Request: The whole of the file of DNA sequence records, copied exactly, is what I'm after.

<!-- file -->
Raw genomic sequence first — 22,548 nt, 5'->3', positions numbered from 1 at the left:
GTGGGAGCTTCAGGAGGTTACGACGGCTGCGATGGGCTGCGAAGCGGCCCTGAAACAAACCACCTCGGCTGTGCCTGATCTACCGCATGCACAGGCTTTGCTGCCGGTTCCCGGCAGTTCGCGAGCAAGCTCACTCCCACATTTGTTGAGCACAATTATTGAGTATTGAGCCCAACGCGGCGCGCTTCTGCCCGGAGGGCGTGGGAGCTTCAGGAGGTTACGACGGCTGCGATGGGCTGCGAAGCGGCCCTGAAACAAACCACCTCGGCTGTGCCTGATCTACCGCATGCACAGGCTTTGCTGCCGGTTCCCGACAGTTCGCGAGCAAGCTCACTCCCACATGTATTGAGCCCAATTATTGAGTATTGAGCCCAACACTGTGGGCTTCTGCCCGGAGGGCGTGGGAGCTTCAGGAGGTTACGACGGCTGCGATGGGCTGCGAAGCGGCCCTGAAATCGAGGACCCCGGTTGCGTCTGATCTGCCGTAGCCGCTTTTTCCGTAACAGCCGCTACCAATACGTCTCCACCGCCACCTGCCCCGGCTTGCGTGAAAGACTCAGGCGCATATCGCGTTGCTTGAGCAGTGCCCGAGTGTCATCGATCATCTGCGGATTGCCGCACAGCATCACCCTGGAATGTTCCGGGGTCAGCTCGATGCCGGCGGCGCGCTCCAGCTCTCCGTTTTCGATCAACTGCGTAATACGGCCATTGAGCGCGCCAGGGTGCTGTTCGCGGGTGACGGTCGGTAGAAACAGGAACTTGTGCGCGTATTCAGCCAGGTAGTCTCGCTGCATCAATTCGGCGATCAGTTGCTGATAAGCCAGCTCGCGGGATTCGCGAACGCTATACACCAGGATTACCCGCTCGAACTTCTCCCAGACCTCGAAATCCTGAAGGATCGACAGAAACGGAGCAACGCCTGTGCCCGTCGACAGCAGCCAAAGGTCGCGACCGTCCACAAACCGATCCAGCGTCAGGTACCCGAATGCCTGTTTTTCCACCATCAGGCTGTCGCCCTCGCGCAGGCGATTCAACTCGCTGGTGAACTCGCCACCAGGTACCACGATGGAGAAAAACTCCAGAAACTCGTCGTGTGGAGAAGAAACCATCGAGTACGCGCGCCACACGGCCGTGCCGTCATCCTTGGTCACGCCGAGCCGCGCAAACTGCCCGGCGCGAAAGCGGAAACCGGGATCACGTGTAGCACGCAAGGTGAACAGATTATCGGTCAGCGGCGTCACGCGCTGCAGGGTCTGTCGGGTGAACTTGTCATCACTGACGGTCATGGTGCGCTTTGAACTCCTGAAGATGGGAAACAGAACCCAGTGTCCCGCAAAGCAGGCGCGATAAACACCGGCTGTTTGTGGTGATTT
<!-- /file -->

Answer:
Raw genomic sequence first — 22,548 nt, 5'->3', positions numbered from 1 at the left:
GTGGGAGCTTCAGGAGGTTACGACGGCTGCGATGGGCTGCGAAGCGGCCCTGAAACAAACCACCTCGGCTGTGCCTGATCTACCGCATGCACAGGCTTTGCTGCCGGTTCCCGGCAGTTCGCGAGCAAGCTCACTCCCACATTTGTTGAGCACAATTATTGAGTATTGAGCCCAACGCGGCGCGCTTCTGCCCGGAGGGCGTGGGAGCTTCAGGAGGTTACGACGGCTGCGATGGGCTGCGAAGCGGCCCTGAAACAAACCACCTCGGCTGTGCCTGATCTACCGCATGCACAGGCTTTGCTGCCGGTTCCCGACAGTTCGCGAGCAAGCTCACTCCCACATGTATTGAGCCCAATTATTGAGTATTGAGCCCAACACTGTGGGCTTCTGCCCGGAGGGCGTGGGAGCTTCAGGAGGTTACGACGGCTGCGATGGGCTGCGAAGCGGCCCTGAAATCGAGGACCCCGGTTGCGTCTGATCTGCCGTAGCCGCTTTTTCCGTAACAGCCGCTACCAATACGTCTCCACCGCCACCTGCCCCGGCTTGCGTGAAAGACTCAGGCGCATATCGCGTTGCTTGAGCAGTGCCCGAGTGTCATCGATCATCTGCGGATTGCCGCACAGCATCACCCTGGAATGTTCCGGGGTCAGCTCGATGCCGGCGGCGCGCTCCAGCTCTCCGTTTTCGATCAACTGCGTAATACGGCCATTGAGCGCGCCAGGGTGCTGTTCGCGGGTGACGGTCGGTAGAAACAGGAACTTGTGCGCGTATTCAGCCAGGTAGTCTCGCTGCATCAATTCGGCGATCAGTTGCTGATAAGCCAGCTCGCGGGATTCGCGAACGCTATACACCAGGATTACCCGCTCGAACTTCTCCCAGACCTCGAAATCCTGAAGGATCGACAGAAACGGAGCAACGCCTGTGCCCGTCGACAGCAGCCAAAGGTCGCGACCGTCCACAAACCGATCCAGCGTCAGGTACCCGAATGCCTGTTTTTCCACCATCAGGCTGTCGCCCTCGCGCAGGCGATTCAACTCGCTGGTGAACTCGCCACCAGGTACCACGATGGAGAAAAACTCCAGAAACTCGTCGTGTGGAGAAGAAACCATCGAGTACGCGCGCCACACGGCCGTGCCGTCATCCTTGGTCACGCCGAGCCGCGCAAACTGCCCGGCGCGAAAGCGGAAACCGGGATCACGTGTAGCACGCAAGGTGAACAGATTATCGGTCAGCGGCGTCACGCGCTGCAGGGTCTGTCGGGTGAACTTGTCATCACTGACGGTCATGGTGCGCTTTGAACTCCTGAAGATGGGAAACAGAACCCAGTGTCCCGCAAAGCAGGCGCGATAAACACCGGCTGTTTGTGGTGATTT